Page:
Boise Cascade also claimed that Stewart had taken "grab samples," resulting in a survey that was too brief to be accurate and that he failed to consider the machinery's intermittent cycles. Company executives testified that because the machines did not produce steady noise levels, and because mechanical difficulties resulted in calculable periods of downtime, employees were not exposed to noise in excess of 90 dBA for eight hours each day. Boise Cascade therefore asserted that because exposure to more than 90 dBA for eight hours' duration had not been shown, the evidence was insufficient to establish a violation.8
The ALJ found that Stewart's survey was not based on grab samples, but that " [c]onsidering the number of locations surveyed by Mr. Stewart, his obtaining of collateral information from Respondent's managerial representative, his expertise, and further considering his most detailed testimony as to the locations and the various sound levels recorded by him, it is felt that Mr. Stewart's evidence on this issue is more credible and more probative than that of the Respondent." The ALJ further determined that the mechanical cycles of the winders and seamers was such that when they were operated simultaneously, each machine's peak noise level became indistinguishable from the background noise, so that the noise level of the machines was not intermittent.
We will not reverse the ALJ's credibility judgment, or the testimonial inferences on which it is based. See Zurn Industries, Inc. v. NLRB, 680 F.2d 683, 694 (9th Cir. 1982); Penasquitos Village, Inc. v. NLRB, 565 F.2d 1074, 1078 (9th Cir. 1977). Substantial evidence supports the finding that the winders and seamers produced noise in excess of permissible levels, and we affirm that determination.
The citation ordered implementation of feasible administrative and engineering controls.9 The ALJ found that administrative controls were not feasible and this finding was implicitly affirmed by the Commission.10 Therefore, the issue of the feasibility of administrative controls is not before us on Boise's appeal. Feasibility is a question of fact reviewable under the substantial evidence standard. Donovan v. Castle & Cooke Foods, 692 F.2d 641 at 647 n. 8 (9th Cir. 1982); see Diversified Industries Division, Independent Stave Co. v. OSHRC, 618 F.2d 30, 32 (8th Cir. 1980).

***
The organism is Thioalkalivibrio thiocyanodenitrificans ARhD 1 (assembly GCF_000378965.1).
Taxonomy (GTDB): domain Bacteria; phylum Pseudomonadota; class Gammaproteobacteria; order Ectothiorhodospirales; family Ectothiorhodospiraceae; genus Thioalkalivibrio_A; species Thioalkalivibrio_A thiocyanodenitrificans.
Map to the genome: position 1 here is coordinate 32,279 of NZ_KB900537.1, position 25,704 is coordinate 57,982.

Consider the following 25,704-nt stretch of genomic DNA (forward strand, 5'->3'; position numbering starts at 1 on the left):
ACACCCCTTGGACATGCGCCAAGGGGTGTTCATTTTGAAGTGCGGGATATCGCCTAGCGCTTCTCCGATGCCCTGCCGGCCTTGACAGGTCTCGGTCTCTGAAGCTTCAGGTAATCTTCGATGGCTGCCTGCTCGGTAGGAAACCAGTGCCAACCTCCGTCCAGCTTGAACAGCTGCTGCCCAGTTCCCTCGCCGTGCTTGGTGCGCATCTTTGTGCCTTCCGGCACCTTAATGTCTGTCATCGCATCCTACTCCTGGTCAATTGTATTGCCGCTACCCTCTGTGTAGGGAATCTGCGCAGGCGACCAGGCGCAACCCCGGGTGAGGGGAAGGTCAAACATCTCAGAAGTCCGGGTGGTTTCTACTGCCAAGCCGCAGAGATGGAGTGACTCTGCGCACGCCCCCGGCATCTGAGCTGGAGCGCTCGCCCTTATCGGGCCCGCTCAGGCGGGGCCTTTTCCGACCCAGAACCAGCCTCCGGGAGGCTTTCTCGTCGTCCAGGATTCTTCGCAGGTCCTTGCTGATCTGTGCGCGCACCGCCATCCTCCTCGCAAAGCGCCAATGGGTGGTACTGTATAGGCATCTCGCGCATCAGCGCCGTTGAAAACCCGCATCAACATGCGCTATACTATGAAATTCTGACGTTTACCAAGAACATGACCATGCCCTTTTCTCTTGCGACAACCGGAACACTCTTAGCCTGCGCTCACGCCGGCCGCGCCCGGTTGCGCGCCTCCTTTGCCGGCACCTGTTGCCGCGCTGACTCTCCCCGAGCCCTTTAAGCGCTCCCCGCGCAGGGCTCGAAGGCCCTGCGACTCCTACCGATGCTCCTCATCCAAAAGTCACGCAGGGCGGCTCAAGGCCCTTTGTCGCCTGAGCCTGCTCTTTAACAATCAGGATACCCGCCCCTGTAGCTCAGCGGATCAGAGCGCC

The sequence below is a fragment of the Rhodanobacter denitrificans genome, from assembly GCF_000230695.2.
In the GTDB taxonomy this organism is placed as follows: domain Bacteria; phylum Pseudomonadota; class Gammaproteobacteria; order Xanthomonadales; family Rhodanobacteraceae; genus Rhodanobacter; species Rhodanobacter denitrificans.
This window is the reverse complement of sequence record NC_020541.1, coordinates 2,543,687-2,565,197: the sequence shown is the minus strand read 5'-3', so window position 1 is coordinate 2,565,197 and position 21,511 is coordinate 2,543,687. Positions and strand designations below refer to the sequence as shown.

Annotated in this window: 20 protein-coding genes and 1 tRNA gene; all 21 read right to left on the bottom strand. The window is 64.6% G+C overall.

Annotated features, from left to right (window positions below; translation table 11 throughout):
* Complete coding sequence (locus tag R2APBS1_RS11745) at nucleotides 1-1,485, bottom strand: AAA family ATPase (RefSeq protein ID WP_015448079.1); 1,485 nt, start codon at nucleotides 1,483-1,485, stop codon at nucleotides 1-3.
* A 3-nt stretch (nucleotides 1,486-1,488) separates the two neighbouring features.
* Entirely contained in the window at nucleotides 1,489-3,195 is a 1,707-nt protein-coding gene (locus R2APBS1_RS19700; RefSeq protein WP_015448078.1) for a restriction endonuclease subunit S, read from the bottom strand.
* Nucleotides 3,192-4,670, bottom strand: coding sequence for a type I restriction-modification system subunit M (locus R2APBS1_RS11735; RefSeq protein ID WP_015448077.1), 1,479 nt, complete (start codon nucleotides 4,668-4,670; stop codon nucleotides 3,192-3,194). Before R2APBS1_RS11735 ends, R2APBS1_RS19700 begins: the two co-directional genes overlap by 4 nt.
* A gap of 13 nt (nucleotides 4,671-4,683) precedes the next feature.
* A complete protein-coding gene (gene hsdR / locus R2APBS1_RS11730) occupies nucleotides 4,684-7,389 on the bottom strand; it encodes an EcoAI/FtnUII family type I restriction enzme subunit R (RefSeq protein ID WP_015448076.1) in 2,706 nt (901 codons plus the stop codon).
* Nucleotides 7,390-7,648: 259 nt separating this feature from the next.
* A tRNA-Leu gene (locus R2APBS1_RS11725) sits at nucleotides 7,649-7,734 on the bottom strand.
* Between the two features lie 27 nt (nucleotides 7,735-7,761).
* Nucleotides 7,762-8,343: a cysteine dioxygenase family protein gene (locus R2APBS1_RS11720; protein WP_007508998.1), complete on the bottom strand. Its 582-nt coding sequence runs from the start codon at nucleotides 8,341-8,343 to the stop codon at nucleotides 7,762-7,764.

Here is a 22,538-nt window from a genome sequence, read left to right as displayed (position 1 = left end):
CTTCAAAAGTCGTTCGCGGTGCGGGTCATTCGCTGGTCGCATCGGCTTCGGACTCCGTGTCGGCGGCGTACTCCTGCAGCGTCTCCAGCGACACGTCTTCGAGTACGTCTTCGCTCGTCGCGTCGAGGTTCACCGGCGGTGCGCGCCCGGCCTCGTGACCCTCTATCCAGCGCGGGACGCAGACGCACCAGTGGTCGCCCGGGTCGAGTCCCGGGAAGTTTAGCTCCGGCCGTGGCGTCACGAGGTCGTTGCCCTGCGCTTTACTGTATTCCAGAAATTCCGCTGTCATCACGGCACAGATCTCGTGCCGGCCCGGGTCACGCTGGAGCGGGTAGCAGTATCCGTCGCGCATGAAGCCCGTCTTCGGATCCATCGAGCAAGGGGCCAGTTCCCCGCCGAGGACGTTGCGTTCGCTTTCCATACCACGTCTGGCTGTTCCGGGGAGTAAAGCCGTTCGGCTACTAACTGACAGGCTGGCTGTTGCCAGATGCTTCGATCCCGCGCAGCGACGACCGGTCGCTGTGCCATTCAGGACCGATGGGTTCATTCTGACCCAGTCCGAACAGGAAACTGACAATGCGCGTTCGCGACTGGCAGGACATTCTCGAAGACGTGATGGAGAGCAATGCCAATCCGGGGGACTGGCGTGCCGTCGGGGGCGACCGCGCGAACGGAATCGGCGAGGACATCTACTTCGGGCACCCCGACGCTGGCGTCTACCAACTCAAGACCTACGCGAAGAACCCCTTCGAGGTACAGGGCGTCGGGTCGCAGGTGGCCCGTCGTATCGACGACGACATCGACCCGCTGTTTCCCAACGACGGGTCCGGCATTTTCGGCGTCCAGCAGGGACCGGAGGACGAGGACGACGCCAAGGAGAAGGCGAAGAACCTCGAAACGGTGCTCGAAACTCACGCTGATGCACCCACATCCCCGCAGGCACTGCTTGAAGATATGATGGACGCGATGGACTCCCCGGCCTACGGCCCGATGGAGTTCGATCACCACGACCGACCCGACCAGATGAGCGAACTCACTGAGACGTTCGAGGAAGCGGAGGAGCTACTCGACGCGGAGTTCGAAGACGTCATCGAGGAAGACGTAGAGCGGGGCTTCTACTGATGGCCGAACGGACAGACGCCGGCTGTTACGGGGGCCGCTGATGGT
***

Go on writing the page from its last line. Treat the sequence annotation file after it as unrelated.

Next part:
Where the employer is cited for failing to implement feasible engineering controls it is the Secretary's burden to show that engineering controls are both technologically and economically feasible. Castle & Cooke, at 647, 649; Carnation Co. v. Secretary of Labor, 641 F.2d 801, 803 (9th Cir. 1981). Neither the ALJ nor the Commission made a specific finding that engineering controls were feasible, but that conclusion was implicit in their decisions. The Commission enforced the regulation without requiring further proof of feasibility, perhaps assuming the Secretary had carried his burden on this issue in promulgating the regulation. It is established, however, that the Secretary must prove the feasibility of controls, both in promulgating regulations and again in enforcing them.
In promulgating a standard, the Secretary is not restricted to the state of the art in the regulated industry. He may impose requirements that force technological development beyond what the industry is presently capable of producing. See United Steelworkers of America v. Marshall, 647 F.2d 1189, 1264 (D.C. Cir. 1980), cert. denied, 453 U.S. 913, 101 S. Ct. 31, 48, 69 L. Ed. 2d 997 (1981); Diebold, Inc. v. Marshall, 585 F.2d 1327, 1333 (6th Cir. 1978); American Iron & Steel Inst. v. OSHA, 577 F.2d 825, 838 (3d Cir. 1978), cert. dismissed, 448 U.S. 917, 101 S. Ct. 38, 65 L. Ed. 2d 1180 (1980); Society of Plastics Indus., Inc. v. OSHA, 509 F.2d 1301, 1309 (2d Cir.), cert. denied, 421 U.S. 992, 95 S. Ct. 1998, 44 L. Ed. 2d 482 (1975). The standard may require implementation of technology which is merely "looming on today's horizon." American Iron & Steel Inst., 577 F.2d at 838. "So long as [the Secretary] presents substantial evidence that companies acting vigorously and in good faith can develop the technology, OSHA can require industry to meet [standards] never attained anywhere." United Steelworkers, 647 F.2d at 1264-65 (footnote omitted). See 29 U.S.C. § 655(f).